The first tranche of Sovereign Gold Bonds (SGBs) for the financial year 2023-24 is available from June 19 to June 23 this year. With gold prices going up at an increasing rate in recent months, many investors want to know if they can invest in SGBs to diversify their investment portfolios. No doubt, gold serves to hedge against sudden market downturns, but is this enough to buy gold bonds and hold them for eight long years?
You cannot churn gold investments
The idea behind investment diversification is to churn investments regularly or in tune with market movements to reduce portfolio risk. However, this also means that investments must be inherently liquid so that investors can redeem them when necessary and reallocate the earnings to a better investment option. However, you cannot do the same with these bonds though some investors may consider selling them in the secondary market, albeit at a price lower than the prevailing market rate.
To achieve investment diversification, it is essential to sell non-performing or low-yield assets at a fair market price. This allows for the rebalancing of the portfolio, thereby resetting or adjusting the asset allocation. You can never sell these SGBs midway, thus, defeating the idea of diversification.
However, some investors argue in favour of its decent, tax-free returns. Is this reason enough to include gold in your investment portfolio?
Basavaraj Tonagatti, a Certified Financial Planner, SEBI Registered Investment Advisor, and a Finance Blogger at BasuNivesh explained, “Many assume that adding gold will create a well-diversified portfolio and a hedge against inflation. However, if you look at the past data, even though there is a negative correlation between equity to gold, this comes with volatility risk equally like the equity market. If we consider gold as a hedge against inflation, the correlation between inflation and gold price movement is very low. Hence, I strongly suggest staying away from considering gold in investment portfolios.”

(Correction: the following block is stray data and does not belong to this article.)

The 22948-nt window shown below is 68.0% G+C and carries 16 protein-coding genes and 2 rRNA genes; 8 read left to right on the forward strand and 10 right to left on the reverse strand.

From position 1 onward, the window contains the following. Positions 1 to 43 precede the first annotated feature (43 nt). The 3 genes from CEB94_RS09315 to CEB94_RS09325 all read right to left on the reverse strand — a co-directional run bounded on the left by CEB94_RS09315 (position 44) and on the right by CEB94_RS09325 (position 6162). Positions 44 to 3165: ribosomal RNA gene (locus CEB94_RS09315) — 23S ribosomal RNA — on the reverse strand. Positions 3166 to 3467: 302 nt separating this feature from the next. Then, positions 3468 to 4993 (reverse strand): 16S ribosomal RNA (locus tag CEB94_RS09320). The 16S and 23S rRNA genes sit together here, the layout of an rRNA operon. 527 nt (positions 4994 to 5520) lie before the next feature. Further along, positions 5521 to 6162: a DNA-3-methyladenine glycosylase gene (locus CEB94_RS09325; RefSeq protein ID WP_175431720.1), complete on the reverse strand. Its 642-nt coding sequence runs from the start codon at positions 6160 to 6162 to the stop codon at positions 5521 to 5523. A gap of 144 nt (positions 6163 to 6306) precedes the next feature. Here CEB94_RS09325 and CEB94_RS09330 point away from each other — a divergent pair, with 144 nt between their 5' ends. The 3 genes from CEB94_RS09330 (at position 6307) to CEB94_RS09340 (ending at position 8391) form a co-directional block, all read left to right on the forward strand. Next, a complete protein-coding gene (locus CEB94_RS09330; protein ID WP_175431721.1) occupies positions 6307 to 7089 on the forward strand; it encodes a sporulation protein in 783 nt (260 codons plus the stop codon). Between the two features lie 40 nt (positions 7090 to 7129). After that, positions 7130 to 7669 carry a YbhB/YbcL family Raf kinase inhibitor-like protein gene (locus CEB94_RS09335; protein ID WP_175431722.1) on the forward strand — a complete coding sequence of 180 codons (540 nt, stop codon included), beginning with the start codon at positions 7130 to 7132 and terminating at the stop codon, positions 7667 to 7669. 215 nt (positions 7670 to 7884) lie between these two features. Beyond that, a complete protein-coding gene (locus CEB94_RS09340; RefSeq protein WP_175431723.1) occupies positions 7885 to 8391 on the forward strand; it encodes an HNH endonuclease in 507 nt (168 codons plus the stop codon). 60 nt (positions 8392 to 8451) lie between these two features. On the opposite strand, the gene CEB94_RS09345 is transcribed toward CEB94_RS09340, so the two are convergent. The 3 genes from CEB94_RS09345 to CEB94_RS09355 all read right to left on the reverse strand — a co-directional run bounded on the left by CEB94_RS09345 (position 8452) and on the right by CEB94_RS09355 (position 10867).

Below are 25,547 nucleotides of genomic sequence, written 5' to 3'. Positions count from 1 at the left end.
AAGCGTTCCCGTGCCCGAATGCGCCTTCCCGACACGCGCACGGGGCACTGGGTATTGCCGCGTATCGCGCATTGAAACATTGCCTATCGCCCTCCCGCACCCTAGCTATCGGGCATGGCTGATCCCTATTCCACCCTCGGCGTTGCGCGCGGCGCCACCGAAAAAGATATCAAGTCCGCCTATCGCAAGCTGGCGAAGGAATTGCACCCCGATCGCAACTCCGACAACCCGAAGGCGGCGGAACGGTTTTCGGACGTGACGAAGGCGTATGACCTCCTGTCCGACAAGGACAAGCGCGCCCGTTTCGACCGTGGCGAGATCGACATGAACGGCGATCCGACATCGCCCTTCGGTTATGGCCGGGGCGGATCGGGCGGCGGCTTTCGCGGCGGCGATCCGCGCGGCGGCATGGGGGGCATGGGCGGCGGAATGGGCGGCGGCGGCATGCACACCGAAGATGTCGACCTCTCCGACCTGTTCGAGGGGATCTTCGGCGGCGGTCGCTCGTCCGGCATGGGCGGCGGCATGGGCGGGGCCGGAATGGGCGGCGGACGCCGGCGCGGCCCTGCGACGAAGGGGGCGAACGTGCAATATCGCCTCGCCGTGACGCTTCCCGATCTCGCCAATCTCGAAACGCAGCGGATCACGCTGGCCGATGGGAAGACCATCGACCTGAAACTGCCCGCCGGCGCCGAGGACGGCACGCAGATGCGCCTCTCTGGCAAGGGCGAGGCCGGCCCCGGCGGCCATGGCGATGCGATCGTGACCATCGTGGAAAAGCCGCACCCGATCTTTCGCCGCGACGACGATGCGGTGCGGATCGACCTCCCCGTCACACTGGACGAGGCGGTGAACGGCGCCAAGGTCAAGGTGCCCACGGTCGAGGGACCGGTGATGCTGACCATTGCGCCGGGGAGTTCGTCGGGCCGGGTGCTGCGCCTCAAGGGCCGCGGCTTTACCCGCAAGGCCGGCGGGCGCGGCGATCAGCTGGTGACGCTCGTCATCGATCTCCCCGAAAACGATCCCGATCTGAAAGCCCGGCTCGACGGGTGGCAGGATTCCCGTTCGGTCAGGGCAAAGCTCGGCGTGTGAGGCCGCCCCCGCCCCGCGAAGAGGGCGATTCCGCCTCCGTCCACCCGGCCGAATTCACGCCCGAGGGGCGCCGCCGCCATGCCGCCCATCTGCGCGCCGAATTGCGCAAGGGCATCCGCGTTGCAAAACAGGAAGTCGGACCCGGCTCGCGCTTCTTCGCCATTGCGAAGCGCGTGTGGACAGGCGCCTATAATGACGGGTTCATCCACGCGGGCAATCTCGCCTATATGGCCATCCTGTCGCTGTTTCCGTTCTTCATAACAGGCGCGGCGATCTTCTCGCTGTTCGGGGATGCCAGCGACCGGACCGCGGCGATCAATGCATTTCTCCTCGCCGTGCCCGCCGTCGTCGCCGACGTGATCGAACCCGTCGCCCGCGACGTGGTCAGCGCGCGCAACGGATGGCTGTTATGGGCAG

There is no fixed formula to determine when you may diversify your portfolio. You may insist on diversifying your portfolio once or persistently diversify it to shield your investments from market-related risks. However, this also means that you must churn your investments other than gold owing to the latter’s relatively illiquid nature.
When it comes to buying and holding an SGB until maturity to earn returns from gold, the potential range of returns is so vast that it bears a striking resemblance to gambling.
A look at the history of gold and the rolling returns from this metal in the past 30 years reveals that the returns from gold have always varied between seven and 12 per cent compared to equities that have served double-digit returns in the past. While the risk in gold investments is high, the quantum of returns earned from the purchase and sale of this metal via bonds is not enough to justify its purchase and inclusion for a prolonged period. The reward does not commensurate with the risk taken.
Also, gold returns depend on myriad factors like market position, currency equations, and the economy. The price of gold has been stagnant for many years before it moved to a new high. In some cases, it has also delivered negative returns. Unless for exceptional circumstances, gold prices do not go up exponentially as believed nor match the returns earned from the stock market.
Does gold really hedge against inflation?